Now that Halloween is here, you may have had your fill of silly scary shows, and are ready for the real thing. If you prefer to celebrate the holiday with the most frightening, most despicable, most intimidating characters ever to appear on a classic TV show, here they are.
AUNT FRANFAMILY AFFAIR"Oh, come on," you say. "There were no scary villains on Family Affair." But let's take a closer look at Aunt Fran. An adorable six year-old girl named Buffy is left in her care after losing her parents in a car accident. Aunt Fran drags the already traumatized child from Indiana to New York, and abandons her with a distant relative because her husband doesn't like kids. She gives no thought to whether Buffy will be happy in her new home, or whether Bill has any clue on how to be a parent.
That would be heartless enough. But after Buffy is reunited with her siblings, and safely ensconced in Uncle Bill's deluxe apartment in the sky, Fran returns. And, like the witch in Hansel & Gretel, she uses bribery and other nefarious means to lure the Davis children back into her evil clutches. Aunt Fran was TV's worst parental figure until Walter White began cooking meth.
THE SLEESTAKSLAND OF THE LOSTOk, maybe they look a little silly now. But if you were the right age in 1974, the malevolent, reptilian Sleestaks creeped you out. The Marshall family's adventures were played fairly straight in this Sid & Marty Krofft classic, so the threat from these bug-eyed monsters seemed genuine even if the violence remained well within Saturday morning TV standards. The reason you never saw more than three of them was that the Kroffts could only afford to make three costumes. And here's some more Sleestak trivia - they were played by college basketball players, including future Detroit Pistons goon Bill Laimbeer.
MILES DRENTELLTHIRTYSOMETHINGSometimes monsters look just like the rest of us. And for anyone who has ever worked in an office, a boss like Miles Drentell will inspire more nightmares than every slasher movie ever made. Masterfully played by David Clennon, the amoral, sociopath ad man would delight in pitting employees against each other for his own amusement, and manipulating the honest (if somewhat whiny) Michael Steadman (Ken Olin) into compromising his principles to keep his paycheck.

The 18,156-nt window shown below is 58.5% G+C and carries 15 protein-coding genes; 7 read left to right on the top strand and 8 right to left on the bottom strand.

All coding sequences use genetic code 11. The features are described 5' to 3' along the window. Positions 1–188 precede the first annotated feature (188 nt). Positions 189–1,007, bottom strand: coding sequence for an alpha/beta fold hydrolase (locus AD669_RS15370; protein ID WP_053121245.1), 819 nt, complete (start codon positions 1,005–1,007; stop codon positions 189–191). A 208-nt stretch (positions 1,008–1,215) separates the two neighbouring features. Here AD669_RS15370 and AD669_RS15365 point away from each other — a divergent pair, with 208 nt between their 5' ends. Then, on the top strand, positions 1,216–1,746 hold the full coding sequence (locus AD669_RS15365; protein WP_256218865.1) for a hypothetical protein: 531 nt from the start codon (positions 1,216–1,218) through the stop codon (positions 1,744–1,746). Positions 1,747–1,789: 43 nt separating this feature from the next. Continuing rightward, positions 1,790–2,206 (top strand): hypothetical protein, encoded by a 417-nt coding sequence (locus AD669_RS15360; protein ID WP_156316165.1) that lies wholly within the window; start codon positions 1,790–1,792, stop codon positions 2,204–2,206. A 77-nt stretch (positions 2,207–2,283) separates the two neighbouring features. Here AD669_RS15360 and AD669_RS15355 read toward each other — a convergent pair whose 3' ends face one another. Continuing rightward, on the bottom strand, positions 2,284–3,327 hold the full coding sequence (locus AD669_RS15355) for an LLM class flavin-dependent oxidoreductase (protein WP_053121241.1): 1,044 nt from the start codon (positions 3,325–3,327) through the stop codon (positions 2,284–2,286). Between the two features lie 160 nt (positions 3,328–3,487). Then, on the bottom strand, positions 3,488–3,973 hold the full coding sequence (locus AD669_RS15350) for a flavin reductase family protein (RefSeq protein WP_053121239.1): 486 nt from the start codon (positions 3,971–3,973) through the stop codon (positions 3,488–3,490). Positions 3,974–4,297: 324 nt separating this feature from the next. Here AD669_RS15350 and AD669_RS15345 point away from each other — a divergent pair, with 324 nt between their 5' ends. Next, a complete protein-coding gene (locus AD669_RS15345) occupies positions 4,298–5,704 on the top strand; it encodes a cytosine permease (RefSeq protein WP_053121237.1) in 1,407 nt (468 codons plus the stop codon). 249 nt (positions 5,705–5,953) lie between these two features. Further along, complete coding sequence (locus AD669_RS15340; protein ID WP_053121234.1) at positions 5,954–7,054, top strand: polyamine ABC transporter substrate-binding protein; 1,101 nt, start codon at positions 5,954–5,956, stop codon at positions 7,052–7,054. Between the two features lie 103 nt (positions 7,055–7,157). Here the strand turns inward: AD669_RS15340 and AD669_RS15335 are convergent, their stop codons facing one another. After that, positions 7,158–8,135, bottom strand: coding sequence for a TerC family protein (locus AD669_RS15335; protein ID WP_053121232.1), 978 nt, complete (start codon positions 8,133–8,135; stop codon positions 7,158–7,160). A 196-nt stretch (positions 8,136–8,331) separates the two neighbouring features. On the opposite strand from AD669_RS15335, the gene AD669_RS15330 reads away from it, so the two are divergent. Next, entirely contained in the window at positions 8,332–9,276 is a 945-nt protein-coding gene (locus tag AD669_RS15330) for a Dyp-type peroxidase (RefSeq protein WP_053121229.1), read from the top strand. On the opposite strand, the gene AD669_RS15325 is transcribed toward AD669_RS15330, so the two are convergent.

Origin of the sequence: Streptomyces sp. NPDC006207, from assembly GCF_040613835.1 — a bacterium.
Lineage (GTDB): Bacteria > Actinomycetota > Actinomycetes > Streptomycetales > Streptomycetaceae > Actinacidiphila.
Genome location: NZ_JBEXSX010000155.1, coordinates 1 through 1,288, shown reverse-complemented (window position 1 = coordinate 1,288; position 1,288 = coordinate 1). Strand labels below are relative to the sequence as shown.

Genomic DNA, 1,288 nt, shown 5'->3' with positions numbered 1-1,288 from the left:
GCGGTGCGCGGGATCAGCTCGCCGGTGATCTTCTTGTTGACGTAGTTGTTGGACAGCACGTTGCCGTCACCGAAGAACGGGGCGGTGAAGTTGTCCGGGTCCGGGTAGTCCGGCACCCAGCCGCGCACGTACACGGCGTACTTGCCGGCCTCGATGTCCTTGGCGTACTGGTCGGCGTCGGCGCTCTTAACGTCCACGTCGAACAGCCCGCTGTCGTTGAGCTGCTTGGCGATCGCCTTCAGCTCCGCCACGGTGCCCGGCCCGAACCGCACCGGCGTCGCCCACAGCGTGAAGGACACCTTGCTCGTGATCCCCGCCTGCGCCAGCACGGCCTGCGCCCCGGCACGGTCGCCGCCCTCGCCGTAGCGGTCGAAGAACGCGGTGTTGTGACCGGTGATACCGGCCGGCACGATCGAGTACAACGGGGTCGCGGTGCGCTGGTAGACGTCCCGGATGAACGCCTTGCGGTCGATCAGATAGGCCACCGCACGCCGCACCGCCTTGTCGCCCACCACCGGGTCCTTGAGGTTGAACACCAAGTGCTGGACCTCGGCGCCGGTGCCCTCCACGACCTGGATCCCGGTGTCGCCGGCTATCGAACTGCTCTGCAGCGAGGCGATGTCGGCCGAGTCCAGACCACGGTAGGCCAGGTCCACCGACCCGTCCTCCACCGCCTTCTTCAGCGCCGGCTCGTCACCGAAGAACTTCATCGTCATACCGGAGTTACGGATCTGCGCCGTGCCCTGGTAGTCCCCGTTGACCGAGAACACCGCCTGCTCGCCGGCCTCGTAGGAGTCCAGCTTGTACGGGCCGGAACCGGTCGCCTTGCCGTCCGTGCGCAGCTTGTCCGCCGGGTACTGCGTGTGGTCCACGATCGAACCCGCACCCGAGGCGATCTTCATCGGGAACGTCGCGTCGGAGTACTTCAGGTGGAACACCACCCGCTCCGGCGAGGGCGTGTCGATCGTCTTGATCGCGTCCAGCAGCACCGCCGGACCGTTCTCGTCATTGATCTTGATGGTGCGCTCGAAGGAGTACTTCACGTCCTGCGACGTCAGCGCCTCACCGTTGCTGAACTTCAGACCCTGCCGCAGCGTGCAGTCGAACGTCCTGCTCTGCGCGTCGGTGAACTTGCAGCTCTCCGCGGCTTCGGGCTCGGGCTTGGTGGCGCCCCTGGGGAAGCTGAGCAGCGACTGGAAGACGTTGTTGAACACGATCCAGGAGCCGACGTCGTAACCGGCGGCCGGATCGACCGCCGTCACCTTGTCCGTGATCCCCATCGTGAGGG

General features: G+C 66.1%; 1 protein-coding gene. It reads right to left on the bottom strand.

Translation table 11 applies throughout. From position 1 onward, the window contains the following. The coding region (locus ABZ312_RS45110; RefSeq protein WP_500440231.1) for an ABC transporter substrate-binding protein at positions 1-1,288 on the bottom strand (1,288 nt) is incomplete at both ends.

In one of the series' most memorable two-part stories, Michael and his friend and coworker Eliot try to wrest control of the agency away from their evil boss. Their plan fails. But rather than fire the mutineers, Miles keeps them around so he can devise further tortures for his favorite victims.
MARV HAMMERMANABC AFTERSCHOOL SPECIALThere are two kinds of kids - the bullies and the bullied. Very few of us are fortunate enough to escape childhood without at least one traumatic altercation with someone who is bigger, stronger, or just meaner.
Stories about bullies are abundant in comfort TV sitcoms, from Lumpy Rutherford in Leave it to Beaver to Buddy Hinton on The Brady Bunch. But "Psst! Hammerman's After You!" perfectly captured the impending dread over a confrontation with a sixth-grade executioner. Most of these stories end with the combatants finding a way to resolve their differences, but that cop-out would not do for an Afterschool Special.
MRS. PEACOCKTHE X-FILESThe "Home" episode of The X-Files was notorious and with good reason. This was the first and only time this show was preceded by a viewer discretion warning, but it's still inconceivable how this content got past network censors in 1996.
The story was twisted enough - Mulder and Scully are dispatched to Home, Pennsylvania, where a shallow grave has been discovered, containing a severely deformed infant. The investigation leads to a remote farmhouse inhabited by the sadistic, inbred Peacock brothers. But when the agents pull Mrs. Peacock out from under the bed, viewer garments were soiled across the nation. It's a moment that ranks with the ending of Carrie as a jump out of your seat shock.
BOB TWIN PEAKS"He is BOBEager for funHe wears a smileEverybody run"
If an explanation is necessary, you've never watched Twin Peaks. Almost every scene of every episode was unsettling, particularly in the masterpiece-level first season. But in a handful of silent cameos, (taken together, they add up to less than one minute of screen time) BOB slithered into the nightmarish visions of several town residents, and scared the heck out of me as well. The horrific, savage murder of Maddy Ferguson by a grinning BOB may be the series' most disturbing moment.
THE SERIAL KILLERALFRED HITCHCOCK PRESENTSThere were many memorable episodes of Alfred Hitchcock Presents, but none more suspenseful than "An Unlocked Window" from 1965. The premise is familiar - a serial killer who targets live-in nurses is on the loose. That understandably frightens two live-in nurses tending to an elderly patient in (of course) an isolated mansion in (of course) a remote part of town. On a stormy night, the killer calls the home and tells the nurses he's on his way. The two nurses do what they can to secure the house, but one of them later discovers a basement window that nobody locked. The slow-building tension reaches a crescendo rarely equaled even by Hitchcock's classic film work.